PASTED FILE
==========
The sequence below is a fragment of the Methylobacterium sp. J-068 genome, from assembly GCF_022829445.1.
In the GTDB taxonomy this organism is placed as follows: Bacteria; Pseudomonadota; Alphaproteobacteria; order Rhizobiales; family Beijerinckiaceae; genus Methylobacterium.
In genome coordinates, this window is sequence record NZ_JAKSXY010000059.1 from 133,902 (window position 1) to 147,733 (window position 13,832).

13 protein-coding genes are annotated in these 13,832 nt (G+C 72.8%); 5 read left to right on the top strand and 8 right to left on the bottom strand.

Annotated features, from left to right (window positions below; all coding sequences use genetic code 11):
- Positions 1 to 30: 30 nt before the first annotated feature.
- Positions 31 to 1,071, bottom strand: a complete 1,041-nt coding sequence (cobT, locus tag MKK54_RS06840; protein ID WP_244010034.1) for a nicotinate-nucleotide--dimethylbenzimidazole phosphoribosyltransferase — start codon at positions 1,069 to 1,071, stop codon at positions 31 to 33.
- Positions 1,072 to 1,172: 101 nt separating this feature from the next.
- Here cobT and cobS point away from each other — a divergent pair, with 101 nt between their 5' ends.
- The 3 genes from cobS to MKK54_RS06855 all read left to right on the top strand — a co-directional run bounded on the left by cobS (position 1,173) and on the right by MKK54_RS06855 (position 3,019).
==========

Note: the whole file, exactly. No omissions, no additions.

The sequence below is a fragment of the Methylobacterium sp. J-068 genome, from assembly GCF_022829445.1.
In the GTDB taxonomy this organism is placed as follows: Bacteria; Pseudomonadota; Alphaproteobacteria; order Rhizobiales; family Beijerinckiaceae; genus Methylobacterium.
In genome coordinates, this window is sequence record NZ_JAKSXY010000059.1 from 133,902 (window position 1) to 147,733 (window position 13,832).

13 protein-coding genes are annotated in these 13,832 nt (G+C 72.8%); 5 read left to right on the top strand and 8 right to left on the bottom strand.

Annotated features, from left to right (window positions below; all coding sequences use genetic code 11):
- Positions 1 to 30: 30 nt before the first annotated feature.
- Positions 31 to 1,071, bottom strand: a complete 1,041-nt coding sequence (cobT, locus tag MKK54_RS06840; protein ID WP_244010034.1) for a nicotinate-nucleotide--dimethylbenzimidazole phosphoribosyltransferase — start codon at positions 1,069 to 1,071, stop codon at positions 31 to 33.
- Positions 1,072 to 1,172: 101 nt separating this feature from the next.
- Here cobT and cobS point away from each other — a divergent pair, with 101 nt between their 5' ends.
- The 3 genes from cobS to MKK54_RS06855 all read left to right on the top strand — a co-directional run bounded on the left by cobS (position 1,173) and on the right by MKK54_RS06855 (position 3,019).